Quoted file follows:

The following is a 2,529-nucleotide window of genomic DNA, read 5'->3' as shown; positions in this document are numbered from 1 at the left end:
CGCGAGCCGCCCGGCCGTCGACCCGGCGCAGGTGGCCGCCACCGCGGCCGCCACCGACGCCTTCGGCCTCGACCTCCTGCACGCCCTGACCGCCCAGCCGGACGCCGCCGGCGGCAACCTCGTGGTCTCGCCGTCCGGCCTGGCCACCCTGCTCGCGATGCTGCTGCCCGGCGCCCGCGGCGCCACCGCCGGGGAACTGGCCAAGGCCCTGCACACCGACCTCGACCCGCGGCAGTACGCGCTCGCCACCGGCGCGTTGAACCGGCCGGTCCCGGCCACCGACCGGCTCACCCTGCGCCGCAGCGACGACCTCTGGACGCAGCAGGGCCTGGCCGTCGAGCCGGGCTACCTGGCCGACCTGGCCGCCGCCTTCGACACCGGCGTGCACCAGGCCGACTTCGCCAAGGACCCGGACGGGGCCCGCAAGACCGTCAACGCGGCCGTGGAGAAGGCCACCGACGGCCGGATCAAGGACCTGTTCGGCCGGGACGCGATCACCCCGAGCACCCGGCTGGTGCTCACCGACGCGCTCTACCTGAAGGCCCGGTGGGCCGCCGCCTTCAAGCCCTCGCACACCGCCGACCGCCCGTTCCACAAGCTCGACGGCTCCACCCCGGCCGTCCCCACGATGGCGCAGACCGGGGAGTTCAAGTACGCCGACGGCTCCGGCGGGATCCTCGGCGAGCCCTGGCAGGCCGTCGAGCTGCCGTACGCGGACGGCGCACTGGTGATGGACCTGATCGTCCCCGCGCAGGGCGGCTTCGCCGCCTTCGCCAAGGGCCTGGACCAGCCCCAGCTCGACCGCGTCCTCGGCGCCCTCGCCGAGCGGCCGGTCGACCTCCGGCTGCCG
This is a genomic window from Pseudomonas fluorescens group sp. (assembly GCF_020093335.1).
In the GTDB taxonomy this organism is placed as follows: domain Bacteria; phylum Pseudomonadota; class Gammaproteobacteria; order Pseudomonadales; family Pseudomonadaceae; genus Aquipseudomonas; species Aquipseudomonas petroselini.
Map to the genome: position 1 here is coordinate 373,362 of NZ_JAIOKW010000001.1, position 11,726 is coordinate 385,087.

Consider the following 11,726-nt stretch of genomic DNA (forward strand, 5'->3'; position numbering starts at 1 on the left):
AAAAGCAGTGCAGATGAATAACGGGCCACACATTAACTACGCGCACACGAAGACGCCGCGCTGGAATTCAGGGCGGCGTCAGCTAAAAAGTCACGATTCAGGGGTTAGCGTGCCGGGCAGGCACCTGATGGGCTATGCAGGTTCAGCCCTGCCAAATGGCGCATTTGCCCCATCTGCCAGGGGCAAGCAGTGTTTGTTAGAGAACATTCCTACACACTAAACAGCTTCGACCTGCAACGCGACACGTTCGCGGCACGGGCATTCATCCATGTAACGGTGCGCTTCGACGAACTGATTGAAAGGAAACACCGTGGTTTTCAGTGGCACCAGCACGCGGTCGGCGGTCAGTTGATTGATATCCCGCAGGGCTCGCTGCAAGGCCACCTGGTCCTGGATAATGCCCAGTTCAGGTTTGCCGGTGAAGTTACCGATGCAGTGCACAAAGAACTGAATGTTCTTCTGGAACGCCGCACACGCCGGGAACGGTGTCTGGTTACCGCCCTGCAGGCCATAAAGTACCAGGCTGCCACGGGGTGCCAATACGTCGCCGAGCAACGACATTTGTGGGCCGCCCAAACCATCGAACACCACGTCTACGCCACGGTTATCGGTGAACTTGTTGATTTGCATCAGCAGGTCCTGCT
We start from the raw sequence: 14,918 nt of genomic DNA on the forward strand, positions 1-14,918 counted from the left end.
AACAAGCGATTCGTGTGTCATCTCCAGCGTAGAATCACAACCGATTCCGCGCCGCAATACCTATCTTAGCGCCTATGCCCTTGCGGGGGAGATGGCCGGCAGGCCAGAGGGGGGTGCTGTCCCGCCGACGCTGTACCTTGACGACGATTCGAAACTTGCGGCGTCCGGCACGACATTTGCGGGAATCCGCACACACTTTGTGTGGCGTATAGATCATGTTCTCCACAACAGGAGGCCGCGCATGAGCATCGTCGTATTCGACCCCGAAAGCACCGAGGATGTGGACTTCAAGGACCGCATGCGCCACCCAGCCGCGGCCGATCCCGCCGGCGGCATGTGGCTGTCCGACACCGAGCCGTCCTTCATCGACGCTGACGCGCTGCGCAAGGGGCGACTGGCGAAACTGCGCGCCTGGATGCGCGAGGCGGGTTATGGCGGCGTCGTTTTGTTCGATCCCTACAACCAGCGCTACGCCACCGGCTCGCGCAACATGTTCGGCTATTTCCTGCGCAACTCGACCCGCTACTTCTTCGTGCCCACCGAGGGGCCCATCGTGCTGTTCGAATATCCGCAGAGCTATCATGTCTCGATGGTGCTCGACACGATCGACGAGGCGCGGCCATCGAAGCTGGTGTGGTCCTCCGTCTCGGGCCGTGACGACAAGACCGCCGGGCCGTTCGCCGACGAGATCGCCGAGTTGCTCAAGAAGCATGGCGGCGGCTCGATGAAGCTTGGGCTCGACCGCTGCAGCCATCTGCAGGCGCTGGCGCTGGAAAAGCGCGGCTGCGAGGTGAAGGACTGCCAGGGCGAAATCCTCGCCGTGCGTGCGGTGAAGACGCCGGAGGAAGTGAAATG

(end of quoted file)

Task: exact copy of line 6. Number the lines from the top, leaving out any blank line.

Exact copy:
Consider the following 11,726-nt stretch of genomic DNA (forward strand, 5'->3'; position numbering starts at 1 on the left):